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Cerebral palsy: why we must plan for survival.
  1. P M Evans,
  2. S J Evans,
  3. E Alberman
  1. Department of Clinical Epidemiology, London Hospital Medical College.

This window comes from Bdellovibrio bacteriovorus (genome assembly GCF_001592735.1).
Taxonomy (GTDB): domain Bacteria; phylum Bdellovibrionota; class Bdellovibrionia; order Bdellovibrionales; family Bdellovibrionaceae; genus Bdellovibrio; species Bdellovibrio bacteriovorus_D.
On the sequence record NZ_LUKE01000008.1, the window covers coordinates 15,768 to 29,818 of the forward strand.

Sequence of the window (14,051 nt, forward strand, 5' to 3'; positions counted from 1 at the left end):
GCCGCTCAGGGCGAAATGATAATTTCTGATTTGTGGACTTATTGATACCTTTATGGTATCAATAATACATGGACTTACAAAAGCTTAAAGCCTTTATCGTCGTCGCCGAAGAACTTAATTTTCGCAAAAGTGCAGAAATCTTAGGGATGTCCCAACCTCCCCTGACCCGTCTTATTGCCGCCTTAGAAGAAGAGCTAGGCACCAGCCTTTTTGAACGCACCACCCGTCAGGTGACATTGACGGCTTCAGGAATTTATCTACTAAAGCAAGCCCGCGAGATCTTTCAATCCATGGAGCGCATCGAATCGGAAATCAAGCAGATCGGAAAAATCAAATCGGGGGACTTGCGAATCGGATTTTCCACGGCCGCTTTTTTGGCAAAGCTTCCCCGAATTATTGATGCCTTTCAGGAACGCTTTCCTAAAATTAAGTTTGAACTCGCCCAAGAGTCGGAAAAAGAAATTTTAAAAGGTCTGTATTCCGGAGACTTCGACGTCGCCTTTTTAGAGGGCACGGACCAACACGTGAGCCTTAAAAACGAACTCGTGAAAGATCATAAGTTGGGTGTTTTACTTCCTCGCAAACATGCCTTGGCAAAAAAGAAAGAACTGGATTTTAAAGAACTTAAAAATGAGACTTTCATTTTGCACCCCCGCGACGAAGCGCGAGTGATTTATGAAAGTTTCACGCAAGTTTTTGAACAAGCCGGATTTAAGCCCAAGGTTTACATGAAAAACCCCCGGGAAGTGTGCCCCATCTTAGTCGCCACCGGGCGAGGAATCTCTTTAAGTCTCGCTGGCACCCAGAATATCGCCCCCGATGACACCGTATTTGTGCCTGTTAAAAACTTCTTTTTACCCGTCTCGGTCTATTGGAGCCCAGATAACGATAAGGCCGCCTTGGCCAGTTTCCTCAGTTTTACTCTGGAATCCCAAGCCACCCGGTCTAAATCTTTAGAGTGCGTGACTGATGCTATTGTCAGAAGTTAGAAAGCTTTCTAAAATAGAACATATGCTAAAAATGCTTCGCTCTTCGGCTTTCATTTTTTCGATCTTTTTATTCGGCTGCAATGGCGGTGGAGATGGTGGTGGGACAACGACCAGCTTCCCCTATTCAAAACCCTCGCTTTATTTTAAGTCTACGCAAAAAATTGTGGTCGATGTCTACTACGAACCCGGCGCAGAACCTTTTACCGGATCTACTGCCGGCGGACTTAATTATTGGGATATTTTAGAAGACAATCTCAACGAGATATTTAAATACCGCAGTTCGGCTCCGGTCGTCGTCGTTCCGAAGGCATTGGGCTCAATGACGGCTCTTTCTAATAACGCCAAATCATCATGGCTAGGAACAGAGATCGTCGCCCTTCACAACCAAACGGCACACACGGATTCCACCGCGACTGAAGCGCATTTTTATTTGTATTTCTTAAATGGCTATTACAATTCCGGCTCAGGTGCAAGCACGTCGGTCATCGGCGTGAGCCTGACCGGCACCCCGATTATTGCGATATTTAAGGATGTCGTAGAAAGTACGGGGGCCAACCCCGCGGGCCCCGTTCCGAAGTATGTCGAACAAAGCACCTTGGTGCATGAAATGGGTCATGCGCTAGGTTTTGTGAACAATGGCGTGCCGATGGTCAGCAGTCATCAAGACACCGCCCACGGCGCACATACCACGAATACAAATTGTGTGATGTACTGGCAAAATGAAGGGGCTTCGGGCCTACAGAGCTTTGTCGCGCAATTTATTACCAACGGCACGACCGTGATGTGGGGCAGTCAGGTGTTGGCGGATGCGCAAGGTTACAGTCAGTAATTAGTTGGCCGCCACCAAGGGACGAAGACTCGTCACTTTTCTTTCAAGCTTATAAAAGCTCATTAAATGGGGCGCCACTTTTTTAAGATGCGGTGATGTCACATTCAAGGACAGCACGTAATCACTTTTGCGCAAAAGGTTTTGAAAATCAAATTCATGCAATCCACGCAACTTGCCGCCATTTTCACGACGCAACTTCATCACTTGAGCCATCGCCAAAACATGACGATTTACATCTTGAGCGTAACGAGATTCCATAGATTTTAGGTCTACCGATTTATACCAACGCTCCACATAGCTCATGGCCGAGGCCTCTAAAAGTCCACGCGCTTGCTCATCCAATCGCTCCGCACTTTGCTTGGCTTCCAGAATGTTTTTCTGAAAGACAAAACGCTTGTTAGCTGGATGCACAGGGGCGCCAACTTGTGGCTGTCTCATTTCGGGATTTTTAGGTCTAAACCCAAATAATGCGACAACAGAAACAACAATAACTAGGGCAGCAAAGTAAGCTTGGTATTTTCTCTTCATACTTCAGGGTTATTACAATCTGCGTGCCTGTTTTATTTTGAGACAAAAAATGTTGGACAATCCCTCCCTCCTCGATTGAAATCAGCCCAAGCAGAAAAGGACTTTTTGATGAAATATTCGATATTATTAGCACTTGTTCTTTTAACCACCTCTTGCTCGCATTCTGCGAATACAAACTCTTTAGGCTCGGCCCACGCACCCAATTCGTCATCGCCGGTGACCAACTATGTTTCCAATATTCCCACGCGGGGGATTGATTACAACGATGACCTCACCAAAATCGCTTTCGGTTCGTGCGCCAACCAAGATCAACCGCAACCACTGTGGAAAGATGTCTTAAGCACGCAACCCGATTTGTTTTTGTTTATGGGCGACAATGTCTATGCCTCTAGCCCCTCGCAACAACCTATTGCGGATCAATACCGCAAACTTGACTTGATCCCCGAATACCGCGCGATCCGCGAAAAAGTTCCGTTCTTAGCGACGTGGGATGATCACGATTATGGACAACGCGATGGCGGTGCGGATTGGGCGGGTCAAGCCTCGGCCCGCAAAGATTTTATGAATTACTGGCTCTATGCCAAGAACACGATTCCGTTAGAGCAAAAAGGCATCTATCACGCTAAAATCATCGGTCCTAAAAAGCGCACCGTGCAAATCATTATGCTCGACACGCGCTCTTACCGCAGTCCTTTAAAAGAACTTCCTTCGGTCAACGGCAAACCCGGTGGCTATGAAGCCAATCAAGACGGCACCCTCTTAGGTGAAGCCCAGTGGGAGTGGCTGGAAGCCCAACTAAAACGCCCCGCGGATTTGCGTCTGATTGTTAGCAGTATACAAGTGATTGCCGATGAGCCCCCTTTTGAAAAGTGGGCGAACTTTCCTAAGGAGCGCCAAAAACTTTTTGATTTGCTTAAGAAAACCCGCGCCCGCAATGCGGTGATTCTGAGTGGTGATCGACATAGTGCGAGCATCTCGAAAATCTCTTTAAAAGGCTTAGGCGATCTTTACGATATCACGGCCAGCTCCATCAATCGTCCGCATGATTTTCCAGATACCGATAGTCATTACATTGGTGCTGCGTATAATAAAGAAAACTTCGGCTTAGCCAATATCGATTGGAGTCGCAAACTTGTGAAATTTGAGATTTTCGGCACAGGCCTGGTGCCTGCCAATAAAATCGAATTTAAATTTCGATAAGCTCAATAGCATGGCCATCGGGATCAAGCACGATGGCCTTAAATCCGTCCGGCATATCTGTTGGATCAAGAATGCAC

The survival of children in the South East Thames region, born between 1970 and 1979 and diagnosed as having some form of cerebral palsy was investigated. Of the 732 children studied, 651 (90%) are still alive, and hence cerebral palsy must be regarded as a condition with which people live rather than a condition of which they die. Survival varies considerably among the different diagnostic groups: those suffering from spasic quadriplegia, dyskinetic and 'mixed' cerebral palsy are most severely affected. Our evidence suggests that, though immobility and severe mental subnormality are the strongest predictors of mortality in children with cerebral palsy, the majority of even the most severely affected patients survive to adulthood. It is therefore appropriate to plan for their survival by funding and evaluating programmes to maximise health, independence, and quality of life.

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